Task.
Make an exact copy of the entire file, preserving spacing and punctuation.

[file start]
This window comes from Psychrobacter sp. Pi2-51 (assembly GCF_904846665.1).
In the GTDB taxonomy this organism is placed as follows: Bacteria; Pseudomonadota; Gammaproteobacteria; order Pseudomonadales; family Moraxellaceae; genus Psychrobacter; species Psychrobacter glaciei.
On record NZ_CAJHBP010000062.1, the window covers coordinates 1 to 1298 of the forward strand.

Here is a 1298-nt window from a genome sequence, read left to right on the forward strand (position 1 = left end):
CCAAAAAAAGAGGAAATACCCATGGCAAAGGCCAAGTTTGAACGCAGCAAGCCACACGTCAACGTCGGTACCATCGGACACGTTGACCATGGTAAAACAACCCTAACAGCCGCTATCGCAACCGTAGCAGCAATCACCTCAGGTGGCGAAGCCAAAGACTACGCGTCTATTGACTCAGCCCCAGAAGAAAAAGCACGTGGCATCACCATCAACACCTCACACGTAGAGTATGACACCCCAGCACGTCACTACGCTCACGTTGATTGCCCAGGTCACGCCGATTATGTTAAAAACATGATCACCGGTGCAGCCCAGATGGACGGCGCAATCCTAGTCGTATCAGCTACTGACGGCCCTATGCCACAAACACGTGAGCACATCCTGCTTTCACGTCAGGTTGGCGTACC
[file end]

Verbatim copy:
This window comes from Psychrobacter sp. Pi2-51 (assembly GCF_904846665.1).
In the GTDB taxonomy this organism is placed as follows: Bacteria; Pseudomonadota; Gammaproteobacteria; order Pseudomonadales; family Moraxellaceae; genus Psychrobacter; species Psychrobacter glaciei.
On record NZ_CAJHBP010000062.1, the window covers coordinates 1 to 1298 of the forward strand.

Here is a 1298-nt window from a genome sequence, read left to right on the forward strand (position 1 = left end):
CCAAAAAAAGAGGAAATACCCATGGCAAAGGCCAAGTTTGAACGCAGCAAGCCACACGTCAACGTCGGTACCATCGGACACGTTGACCATGGTAAAACAACCCTAACAGCCGCTATCGCAACCGTAGCAGCAATCACCTCAGGTGGCGAAGCCAAAGACTACGCGTCTATTGACTCAGCCCCAGAAGAAAAAGCACGTGGCATCACCATCAACACCTCACACGTAGAGTATGACACCCCAGCACGTCACTACGCTCACGTTGATTGCCCAGGTCACGCCGATTATGTTAAAAACATGATCACCGGTGCAGCCCAGATGGACGGCGCAATCCTAGTCGTATCAGCTACTGACGGCCCTATGCCACAAACACGTGAGCACATCCTGCTTTCACGTCAGGTTGGCGTACC